|Home | About | Journals | Submit | Contact Us | Français|
Aplastic anemia (AA) is a heterogeneous disorder of bone marrow failure syndrome. Suggested mechanisms include a primary stem cell deficiency or defect, a secondary stem cell defect due to abnormal regulation between cell death and differentiation, or a deficient microenvironment. In this study, we have tried to investigate the alterations in hematopoietic microenvironment and underlying mechanisms involved in such alterations in an animal model of drug induced AA. We presented the results of studying long term marrow culture, marrow ultra-structure, marrow adherent and hematopoietic progenitor cell colony formation, flowcytometric analysis of marrow stem and stromal progenitor populations and apoptosis mechanism involved in aplastic anemia. The AA marrow showed impairment in cellular proliferation and maturation and failed to generate a functional stromal microenvironment even after 19 days of culture. Ultra-structural analysis showed a degenerated and deformed marrow cellular association in AA. Colony forming units (CFUs) were also severely reduced in AA. Significantly decreased marrow stem and stromal progenitor population with subsequently increased expression levels of both the extracellular and intracellular apoptosis inducer markers in the AA marrow cells essentially pointed towards the defective hematopoiesis; moreover, a deficient and apoptotic microenvironment and the microenvironmental components might have played the important role in the possible pathogenesis of AA.
Aplastic anemia (AA) is an acquired disease characterized by an extremely hypocellular marrow and peripheral blood pancytopenia due to chronic depression of hematopoiesis in the bone marrow [1–3]. The exact causes and mechanisms involved in the bone marrow failure in aplastic anemia is still not quite steadily explained; however, it is clear that acquired aplastic anemia is a heterogeneous disease caused by different pathophysiological conditions [4, 5]. The possible pathophysiological conditions that account for AA include decreased hematopoietic stem cell (HSC) number, impaired hematopoietic stem cell function, and increased bone marrow cellular apoptosis level and the functional and structural defects in the bone marrow hematopoietic microenvironment and several microenvironmental components [6–9].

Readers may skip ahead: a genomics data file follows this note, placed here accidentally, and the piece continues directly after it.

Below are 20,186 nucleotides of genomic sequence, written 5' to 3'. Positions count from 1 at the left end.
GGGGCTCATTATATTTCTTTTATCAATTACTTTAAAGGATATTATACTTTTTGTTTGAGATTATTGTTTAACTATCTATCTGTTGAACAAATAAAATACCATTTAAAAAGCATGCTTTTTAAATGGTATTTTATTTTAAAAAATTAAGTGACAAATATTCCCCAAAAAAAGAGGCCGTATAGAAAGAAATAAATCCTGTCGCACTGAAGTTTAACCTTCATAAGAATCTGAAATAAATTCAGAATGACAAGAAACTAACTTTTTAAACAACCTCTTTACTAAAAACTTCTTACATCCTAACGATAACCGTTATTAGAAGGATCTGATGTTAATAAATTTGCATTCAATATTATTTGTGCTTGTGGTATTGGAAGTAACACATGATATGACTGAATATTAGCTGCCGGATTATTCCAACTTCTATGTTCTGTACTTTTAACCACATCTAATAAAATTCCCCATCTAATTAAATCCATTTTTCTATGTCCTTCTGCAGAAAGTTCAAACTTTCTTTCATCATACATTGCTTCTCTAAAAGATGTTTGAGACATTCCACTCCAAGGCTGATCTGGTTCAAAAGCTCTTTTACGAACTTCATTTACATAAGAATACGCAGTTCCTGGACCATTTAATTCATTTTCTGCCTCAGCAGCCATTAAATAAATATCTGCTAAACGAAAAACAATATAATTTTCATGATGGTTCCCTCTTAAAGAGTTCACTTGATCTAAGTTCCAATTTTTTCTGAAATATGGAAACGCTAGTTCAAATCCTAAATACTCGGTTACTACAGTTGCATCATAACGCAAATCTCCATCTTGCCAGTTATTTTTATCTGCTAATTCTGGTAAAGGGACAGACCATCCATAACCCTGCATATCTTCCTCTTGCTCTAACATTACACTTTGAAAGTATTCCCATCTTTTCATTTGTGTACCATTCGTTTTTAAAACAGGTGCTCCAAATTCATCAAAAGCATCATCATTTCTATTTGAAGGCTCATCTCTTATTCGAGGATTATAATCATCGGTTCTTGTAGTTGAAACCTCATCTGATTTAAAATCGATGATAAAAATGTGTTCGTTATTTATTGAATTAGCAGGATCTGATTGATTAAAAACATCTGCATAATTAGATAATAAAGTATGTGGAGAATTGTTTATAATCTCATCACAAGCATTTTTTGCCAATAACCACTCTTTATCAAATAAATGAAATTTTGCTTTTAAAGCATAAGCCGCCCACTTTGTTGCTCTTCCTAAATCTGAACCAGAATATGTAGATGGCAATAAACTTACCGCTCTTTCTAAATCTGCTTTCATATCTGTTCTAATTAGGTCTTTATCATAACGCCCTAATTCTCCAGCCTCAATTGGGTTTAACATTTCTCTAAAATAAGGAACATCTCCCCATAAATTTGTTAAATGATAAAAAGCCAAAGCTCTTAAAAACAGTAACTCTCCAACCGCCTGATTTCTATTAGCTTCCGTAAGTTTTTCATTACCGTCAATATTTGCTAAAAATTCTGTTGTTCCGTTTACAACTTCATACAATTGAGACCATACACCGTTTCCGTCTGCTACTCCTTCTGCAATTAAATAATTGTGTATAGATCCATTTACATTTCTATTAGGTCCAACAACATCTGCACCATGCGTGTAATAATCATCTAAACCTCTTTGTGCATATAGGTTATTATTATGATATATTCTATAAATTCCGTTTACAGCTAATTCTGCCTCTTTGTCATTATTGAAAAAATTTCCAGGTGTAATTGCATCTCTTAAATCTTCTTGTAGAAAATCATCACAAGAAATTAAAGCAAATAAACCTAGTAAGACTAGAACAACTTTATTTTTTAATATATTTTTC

Hematopoietic stem/progenitor cell renewal and growth have long been discussed to be under the control of various cytokines and growth factors released by the marrow hematopoietic microenvironment . Within the marrow cavity the mystery of stem/progenitor cell health has been found to be critically dependent on microenvironmental components which are of varied and diverse nature [11–13]. Recent studies have revealed that the hematopoietic bone marrow microenvironment is heterogeneous in respect to bone lining osteoblasts, fibroblasts, multilaminar and branched stromal barrier cells, and the reticuloendothelial cells [14, 15]. Indeed, the normal hematopoiesis requires a complex interplay between the hematopoietic cells and the marrow microenvironment which is necessary for switching on several proliferation and differentiation signaling cascade [16–18]. One of the hallmarks of aplastic anemia is the deficient functioning of the hematopoietic system and the hematopoietic microenvironment. Several studies have shown that the number of primitive hematopoietic progenitors (capable of hematopoiesis in long-term marrow cultures) is drastically reduced in the vast majority of patients with AA. Furthermore, when long-term marrow cultures (LTMC) were established from the aplastic anemic bone marrow, the proliferation of hematopoietic progenitors have been found to sustain only for few days and that also at very low levels. Thus, it is clear that severe quantitative and qualitative alterations exist within the compartment of hematopoietic stem/progenitor cells and in some cases, also within the hematopoietic microenvironment in the disease AA [19–22].
Apoptosis (programmed cell death) is increased in several hematological disorders characterized by bone marrow failure. The fine equilibrium between the differentiation and apoptosis of normal hematopoietic cells get altered in AA. The exposure to nonphysiological programmed cell death could deregulate this equilibrium, resulting in excessive and uncontrolled apoptosis of hematopoietic cells in AA [23–27]. Indeed, it has been suggested that this mechanism of unregulated cell death is the cause of poor production of hematopoietic cells and an ineffective hematopoiesis in AA . Furthermore, the normal bone marrow cells require certain viability factors, produced by the marrow microenvironment, to remain viable and undergo apoptosis when these factors are withdrawn. Thus, the reduced viability factors production by the marrow microenvironment can also be a contributing problem to the proliferation defect and/or the excessive apoptosis of the bone marrow cells in AA [29–33].